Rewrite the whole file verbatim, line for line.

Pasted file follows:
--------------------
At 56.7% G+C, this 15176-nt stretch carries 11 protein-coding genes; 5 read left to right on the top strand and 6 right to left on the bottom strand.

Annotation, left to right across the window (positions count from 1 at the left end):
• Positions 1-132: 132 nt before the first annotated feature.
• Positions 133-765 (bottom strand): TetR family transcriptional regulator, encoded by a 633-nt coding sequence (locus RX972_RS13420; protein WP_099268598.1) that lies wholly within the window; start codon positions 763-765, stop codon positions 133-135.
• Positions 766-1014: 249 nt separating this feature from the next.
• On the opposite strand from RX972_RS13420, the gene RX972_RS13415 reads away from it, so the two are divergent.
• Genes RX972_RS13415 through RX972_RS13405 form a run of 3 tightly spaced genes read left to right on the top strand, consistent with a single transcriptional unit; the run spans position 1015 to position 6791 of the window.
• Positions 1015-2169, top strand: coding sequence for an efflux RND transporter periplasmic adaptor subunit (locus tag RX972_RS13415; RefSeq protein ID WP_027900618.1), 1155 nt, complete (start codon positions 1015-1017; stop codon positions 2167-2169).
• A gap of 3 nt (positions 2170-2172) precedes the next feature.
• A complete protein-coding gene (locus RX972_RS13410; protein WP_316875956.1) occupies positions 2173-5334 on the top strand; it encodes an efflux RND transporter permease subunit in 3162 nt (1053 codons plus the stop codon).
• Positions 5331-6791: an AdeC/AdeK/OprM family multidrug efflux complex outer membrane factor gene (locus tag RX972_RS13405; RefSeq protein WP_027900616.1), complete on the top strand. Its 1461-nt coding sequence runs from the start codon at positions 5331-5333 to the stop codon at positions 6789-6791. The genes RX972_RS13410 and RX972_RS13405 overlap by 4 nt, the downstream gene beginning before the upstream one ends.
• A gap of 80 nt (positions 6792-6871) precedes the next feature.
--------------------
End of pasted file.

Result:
At 56.7% G+C, this 15176-nt stretch carries 11 protein-coding genes; 5 read left to right on the top strand and 6 right to left on the bottom strand.

Annotation, left to right across the window (positions count from 1 at the left end):
• Positions 1-132: 132 nt before the first annotated feature.
• Positions 133-765 (bottom strand): TetR family transcriptional regulator, encoded by a 633-nt coding sequence (locus RX972_RS13420; protein WP_099268598.1) that lies wholly within the window; start codon positions 763-765, stop codon positions 133-135.
• Positions 766-1014: 249 nt separating this feature from the next.
• On the opposite strand from RX972_RS13420, the gene RX972_RS13415 reads away from it, so the two are divergent.
• Genes RX972_RS13415 through RX972_RS13405 form a run of 3 tightly spaced genes read left to right on the top strand, consistent with a single transcriptional unit; the run spans position 1015 to position 6791 of the window.
• Positions 1015-2169, top strand: coding sequence for an efflux RND transporter periplasmic adaptor subunit (locus tag RX972_RS13415; RefSeq protein ID WP_027900618.1), 1155 nt, complete (start codon positions 1015-1017; stop codon positions 2167-2169).
• A gap of 3 nt (positions 2170-2172) precedes the next feature.
• A complete protein-coding gene (locus RX972_RS13410; protein WP_316875956.1) occupies positions 2173-5334 on the top strand; it encodes an efflux RND transporter permease subunit in 3162 nt (1053 codons plus the stop codon).
• Positions 5331-6791: an AdeC/AdeK/OprM family multidrug efflux complex outer membrane factor gene (locus tag RX972_RS13405; RefSeq protein WP_027900616.1), complete on the top strand. Its 1461-nt coding sequence runs from the start codon at positions 5331-5333 to the stop codon at positions 6789-6791. The genes RX972_RS13410 and RX972_RS13405 overlap by 4 nt, the downstream gene beginning before the upstream one ends.
• A gap of 80 nt (positions 6792-6871) precedes the next feature.